Such a dismissal is obviously uncon­sti­tu­tional as the Consti­tu­tion does not list the cancel­la­tion of a decree of appoint­ment as a ground for dismissal. Moreover, back in 1997 the Consti­tu­tional Court itself stated that a decree appointing an official expires imme­di­ately after it is issued. As a result, cancelling the decree of appoint­ment cannot remove a judge. Normal­izing the practice of dismissing judges in this way (no matter how bad they may be) opens a Pandora’s Box of further dismissals of Consti­tu­tional Court and Supreme Court judges on political grounds.

The decision also paves the way for devel­op­ments which could further undermine the legit­i­macy of the Consti­tu­tional Court. Tupytsky and Kasminin have already chal­lenged the decision in the Supreme Court. In addition, Tupytsky called for a special plenary meeting of the Consti­tu­tional Court to ‘provide a legal assess­ment of the President’s decree.’ In the worst-case scenario, both the Supreme Court and the Consti­tu­tional Court will find Zelensky’s decree uncon­sti­tu­tional, which will reinstate both judges. In the probable case that Zelensky appoints two new judges, the Consti­tu­tional Court will end up having four judges with ques­tion­able legit­i­macy occupying two seats. This will call into question the legit­i­macy of any further decisions it makes.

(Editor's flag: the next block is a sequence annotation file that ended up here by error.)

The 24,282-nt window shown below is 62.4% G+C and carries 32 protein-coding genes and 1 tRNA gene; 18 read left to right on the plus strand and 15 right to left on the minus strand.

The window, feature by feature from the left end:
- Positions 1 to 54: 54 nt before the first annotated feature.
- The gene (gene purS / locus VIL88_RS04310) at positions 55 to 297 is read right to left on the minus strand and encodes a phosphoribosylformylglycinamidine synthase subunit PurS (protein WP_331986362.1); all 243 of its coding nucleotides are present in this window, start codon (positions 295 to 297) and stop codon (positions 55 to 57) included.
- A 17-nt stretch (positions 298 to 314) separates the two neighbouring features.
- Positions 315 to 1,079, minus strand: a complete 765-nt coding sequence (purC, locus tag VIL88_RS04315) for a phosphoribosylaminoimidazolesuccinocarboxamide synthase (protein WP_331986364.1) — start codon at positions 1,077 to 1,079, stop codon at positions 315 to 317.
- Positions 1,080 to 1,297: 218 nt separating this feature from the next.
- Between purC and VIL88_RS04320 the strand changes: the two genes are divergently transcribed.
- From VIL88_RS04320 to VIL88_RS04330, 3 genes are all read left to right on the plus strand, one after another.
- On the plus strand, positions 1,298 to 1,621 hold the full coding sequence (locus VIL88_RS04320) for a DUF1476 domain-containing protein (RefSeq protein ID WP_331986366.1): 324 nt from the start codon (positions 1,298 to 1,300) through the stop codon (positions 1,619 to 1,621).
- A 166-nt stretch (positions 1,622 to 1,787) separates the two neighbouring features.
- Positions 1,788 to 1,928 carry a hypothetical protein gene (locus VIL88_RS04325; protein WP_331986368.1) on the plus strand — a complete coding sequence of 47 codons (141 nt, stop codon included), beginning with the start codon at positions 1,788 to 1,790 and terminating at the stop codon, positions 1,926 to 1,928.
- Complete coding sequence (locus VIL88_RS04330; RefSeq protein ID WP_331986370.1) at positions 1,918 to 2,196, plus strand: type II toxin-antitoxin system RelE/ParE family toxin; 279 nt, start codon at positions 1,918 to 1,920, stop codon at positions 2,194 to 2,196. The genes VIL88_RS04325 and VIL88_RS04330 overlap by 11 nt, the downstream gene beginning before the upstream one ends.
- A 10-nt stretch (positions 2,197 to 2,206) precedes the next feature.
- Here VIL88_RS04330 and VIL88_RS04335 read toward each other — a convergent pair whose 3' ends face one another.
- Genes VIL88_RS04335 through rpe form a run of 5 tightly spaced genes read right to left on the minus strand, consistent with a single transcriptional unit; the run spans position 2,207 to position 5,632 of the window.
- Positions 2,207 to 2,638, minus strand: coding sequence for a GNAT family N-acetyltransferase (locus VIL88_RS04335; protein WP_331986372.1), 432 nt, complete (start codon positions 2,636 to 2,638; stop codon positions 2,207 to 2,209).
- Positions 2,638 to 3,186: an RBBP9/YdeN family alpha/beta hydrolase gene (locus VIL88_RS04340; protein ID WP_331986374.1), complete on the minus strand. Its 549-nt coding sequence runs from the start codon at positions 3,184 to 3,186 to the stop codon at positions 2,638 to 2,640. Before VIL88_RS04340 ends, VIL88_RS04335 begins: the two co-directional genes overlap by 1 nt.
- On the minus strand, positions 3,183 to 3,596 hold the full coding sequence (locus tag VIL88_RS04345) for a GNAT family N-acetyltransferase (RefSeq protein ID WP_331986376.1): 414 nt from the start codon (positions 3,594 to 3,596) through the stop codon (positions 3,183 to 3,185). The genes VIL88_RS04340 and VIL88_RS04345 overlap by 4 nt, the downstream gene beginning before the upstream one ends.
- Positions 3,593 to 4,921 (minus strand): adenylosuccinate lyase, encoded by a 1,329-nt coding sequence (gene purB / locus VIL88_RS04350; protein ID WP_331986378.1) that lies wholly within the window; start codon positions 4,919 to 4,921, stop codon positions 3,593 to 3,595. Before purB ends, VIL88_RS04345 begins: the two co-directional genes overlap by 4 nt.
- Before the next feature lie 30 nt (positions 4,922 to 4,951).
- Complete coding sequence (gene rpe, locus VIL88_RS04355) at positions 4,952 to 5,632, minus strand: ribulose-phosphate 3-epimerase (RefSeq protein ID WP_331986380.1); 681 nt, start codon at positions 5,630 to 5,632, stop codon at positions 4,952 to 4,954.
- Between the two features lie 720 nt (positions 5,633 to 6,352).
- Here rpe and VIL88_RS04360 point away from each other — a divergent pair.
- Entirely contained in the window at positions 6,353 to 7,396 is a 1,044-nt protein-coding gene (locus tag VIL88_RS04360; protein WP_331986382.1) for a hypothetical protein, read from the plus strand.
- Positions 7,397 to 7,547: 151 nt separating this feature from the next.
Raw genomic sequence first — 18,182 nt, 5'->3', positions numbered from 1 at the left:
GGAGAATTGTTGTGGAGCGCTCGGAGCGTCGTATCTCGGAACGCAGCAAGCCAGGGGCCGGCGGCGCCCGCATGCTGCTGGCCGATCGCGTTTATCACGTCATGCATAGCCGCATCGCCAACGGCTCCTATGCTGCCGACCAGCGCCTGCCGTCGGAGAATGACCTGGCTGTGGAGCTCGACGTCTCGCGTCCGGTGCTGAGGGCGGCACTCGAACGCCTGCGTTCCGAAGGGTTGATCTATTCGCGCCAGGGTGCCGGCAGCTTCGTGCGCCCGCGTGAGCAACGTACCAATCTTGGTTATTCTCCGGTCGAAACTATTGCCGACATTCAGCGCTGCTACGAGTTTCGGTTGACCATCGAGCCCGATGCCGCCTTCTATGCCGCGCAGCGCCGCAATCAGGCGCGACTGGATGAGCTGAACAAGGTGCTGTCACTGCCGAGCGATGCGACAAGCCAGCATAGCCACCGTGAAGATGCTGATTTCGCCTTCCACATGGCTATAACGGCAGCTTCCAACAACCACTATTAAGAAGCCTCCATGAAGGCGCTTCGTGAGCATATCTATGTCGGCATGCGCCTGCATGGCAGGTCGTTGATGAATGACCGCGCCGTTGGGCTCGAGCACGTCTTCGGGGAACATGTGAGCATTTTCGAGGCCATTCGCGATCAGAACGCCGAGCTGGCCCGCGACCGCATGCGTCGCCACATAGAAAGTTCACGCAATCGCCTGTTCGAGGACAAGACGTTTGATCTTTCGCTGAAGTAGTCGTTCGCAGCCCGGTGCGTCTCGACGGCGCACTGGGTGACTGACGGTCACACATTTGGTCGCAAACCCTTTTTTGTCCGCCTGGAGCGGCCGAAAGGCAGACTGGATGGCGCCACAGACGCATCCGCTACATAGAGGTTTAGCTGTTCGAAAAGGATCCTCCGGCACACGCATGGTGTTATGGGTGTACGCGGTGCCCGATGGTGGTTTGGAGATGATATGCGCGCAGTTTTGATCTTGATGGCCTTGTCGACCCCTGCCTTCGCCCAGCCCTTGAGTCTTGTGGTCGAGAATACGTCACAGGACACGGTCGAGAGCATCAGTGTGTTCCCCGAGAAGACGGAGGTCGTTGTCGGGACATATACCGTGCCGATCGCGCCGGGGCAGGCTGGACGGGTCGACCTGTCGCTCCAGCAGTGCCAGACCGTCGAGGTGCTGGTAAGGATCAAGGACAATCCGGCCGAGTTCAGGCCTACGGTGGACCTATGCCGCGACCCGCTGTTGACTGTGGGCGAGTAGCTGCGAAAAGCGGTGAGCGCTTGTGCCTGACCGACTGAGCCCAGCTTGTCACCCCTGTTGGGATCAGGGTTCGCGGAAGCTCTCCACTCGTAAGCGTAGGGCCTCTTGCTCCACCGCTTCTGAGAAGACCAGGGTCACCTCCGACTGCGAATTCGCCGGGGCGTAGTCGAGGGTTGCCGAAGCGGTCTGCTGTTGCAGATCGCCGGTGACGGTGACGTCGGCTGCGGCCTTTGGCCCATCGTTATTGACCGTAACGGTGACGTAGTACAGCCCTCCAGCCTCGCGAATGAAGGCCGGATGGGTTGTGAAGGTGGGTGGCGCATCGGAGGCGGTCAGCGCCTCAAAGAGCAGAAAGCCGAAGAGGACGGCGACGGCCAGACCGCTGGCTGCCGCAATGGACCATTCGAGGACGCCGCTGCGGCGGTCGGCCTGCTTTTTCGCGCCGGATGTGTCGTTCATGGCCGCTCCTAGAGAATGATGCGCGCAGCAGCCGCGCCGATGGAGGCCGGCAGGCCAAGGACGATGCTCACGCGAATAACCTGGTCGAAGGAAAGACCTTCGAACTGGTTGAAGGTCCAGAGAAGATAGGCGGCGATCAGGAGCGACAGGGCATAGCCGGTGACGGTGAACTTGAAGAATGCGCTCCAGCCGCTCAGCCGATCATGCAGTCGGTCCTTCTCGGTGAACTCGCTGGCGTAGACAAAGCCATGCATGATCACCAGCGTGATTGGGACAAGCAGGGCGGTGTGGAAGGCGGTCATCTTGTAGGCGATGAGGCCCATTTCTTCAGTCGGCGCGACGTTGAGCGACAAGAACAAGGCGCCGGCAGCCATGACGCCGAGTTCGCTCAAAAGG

Zelensky adopted this unlawful decree just a few days after the Venice Commis­sion issued another opinion, this time on an alter­na­tive bill intended to solve the problem with the Consti­tu­tional Court. The commission’s experts explic­itly noted that “the bill does not take into account a key recom­men­da­tion of the Venice Commis­sion — the intro­duc­tion of the trans­parent procedure for selecting judges of the Consti­tu­tional Court,” empha­sizing that “vacancies on the Consti­tu­tional Court should be filled only after improve­ments to the system of appoint­ments.” Ignoring a VC decision portrays Ukraine as a country that does not respect the rule of law.